What is known is that the event will be held at the Bill Graham Civic Auditorium in San Francisco, which can seat 7,000. The huge venue signifies that there will also be other products announced at the same time.

So what can you expect? We…

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NBC Presents Interesting Facts About Rio Olympics Viewership

motion digest

Traditional TV ratings for the Rio Olympics fell from four years ago, particularly among young viewers. But NBCUniversal, a unit of Comcast Corp., has maintained those ratings only tell part of the story, since this year’s event also aired on cable networks in primetime and all content was available to stream live.

According to NBCU:

  • Nearly 50 million viewers streamed 3.4 billion minutes across the web and on mobile and connected devices
  • More than half of streamers under the age of 35.
  • Almost 200 million viewers in aggregate who watched the Games across NBCU’s TV networks during the 17 days of coverage.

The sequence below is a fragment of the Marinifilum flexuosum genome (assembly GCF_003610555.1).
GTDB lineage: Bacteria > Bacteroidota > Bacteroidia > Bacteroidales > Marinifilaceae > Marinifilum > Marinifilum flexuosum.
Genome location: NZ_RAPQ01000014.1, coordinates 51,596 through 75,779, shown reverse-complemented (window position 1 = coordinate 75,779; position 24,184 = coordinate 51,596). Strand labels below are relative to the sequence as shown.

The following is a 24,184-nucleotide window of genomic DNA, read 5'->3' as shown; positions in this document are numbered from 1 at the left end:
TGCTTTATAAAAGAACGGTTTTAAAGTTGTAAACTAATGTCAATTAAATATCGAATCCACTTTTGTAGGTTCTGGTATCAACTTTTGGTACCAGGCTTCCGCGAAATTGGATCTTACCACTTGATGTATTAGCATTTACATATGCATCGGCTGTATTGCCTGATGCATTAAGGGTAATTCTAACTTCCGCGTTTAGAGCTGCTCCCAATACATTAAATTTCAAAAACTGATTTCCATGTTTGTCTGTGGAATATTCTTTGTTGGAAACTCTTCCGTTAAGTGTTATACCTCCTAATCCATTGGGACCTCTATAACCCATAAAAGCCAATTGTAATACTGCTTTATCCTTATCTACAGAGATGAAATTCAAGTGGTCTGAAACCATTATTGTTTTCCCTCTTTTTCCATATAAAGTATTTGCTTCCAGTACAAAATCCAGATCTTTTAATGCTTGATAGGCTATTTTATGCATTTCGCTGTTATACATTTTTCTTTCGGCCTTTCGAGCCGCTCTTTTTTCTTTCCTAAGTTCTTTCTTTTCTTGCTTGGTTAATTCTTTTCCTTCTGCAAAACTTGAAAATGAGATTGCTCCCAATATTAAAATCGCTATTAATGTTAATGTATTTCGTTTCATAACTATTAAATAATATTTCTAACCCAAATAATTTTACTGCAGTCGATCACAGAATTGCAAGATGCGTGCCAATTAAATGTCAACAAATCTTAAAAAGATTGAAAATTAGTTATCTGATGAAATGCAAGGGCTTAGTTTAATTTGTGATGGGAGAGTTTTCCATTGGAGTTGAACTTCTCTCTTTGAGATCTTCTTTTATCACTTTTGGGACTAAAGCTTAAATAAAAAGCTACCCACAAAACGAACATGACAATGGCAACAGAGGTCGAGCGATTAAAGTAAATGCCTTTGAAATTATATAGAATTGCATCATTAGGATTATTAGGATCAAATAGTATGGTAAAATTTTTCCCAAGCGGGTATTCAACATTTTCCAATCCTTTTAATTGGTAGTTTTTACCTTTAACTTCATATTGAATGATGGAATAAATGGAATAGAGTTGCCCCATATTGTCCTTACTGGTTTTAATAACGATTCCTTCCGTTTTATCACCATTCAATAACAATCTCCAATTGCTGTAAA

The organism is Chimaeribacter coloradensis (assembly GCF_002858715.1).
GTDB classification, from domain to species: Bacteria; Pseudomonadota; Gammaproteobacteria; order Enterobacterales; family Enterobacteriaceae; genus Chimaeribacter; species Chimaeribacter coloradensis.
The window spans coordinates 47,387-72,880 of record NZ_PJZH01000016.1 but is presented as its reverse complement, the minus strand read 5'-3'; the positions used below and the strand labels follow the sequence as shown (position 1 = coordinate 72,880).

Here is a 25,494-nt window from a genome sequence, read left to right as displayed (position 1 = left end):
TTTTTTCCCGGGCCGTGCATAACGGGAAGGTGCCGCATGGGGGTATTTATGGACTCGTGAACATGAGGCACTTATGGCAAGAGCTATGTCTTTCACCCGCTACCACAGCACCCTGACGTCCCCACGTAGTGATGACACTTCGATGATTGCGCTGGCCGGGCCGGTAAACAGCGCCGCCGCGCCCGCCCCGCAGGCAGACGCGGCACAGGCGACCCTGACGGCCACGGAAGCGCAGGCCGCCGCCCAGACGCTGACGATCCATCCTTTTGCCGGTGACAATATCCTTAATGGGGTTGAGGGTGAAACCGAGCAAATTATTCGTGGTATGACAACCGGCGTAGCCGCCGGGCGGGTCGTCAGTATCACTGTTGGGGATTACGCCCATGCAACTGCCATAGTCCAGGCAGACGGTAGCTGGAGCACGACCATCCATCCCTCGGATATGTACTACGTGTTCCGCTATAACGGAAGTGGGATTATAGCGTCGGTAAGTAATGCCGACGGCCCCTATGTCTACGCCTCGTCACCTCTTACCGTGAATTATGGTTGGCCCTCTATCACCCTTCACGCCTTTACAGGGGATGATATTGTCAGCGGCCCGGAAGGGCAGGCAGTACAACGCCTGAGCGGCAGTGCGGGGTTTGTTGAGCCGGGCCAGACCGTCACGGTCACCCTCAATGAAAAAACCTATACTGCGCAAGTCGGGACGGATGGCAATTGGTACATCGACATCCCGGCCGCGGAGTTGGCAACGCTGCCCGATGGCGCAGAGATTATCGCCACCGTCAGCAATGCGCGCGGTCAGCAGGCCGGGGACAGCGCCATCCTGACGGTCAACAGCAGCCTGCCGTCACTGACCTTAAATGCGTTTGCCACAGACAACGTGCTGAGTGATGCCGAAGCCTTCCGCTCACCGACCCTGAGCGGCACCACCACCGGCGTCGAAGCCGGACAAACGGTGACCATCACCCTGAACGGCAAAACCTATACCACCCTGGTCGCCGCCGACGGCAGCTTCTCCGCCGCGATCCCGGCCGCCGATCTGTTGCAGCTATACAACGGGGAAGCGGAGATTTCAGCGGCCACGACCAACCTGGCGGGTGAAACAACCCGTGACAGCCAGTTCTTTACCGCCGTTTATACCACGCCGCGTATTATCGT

• Averaged 3.6 million viewers age 18 to 34 in primetime on NBC
  • Young viewers down more than 30% from the 2012 Summer Games in London
  • Advertisers committed to spend more than $1.2 billion on commercials in advance of the Games, with another $30 million flowing in during…

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7 Blogging Misconceptions (5 min read)

The Millionaire's Digest

Written by Millionaire’s Digest Team Member: Donatella Petitti

Founder & Owner of:Ciao Donatella

Millionaire’s Digest Team, Contributor, Blogging and Successful Living Writer

You may not notice the things that are holding you back from being a great blogger and you would be quiet surprised as to what they are!

Misconception #7: You Need To Have A Narrowed Down Niche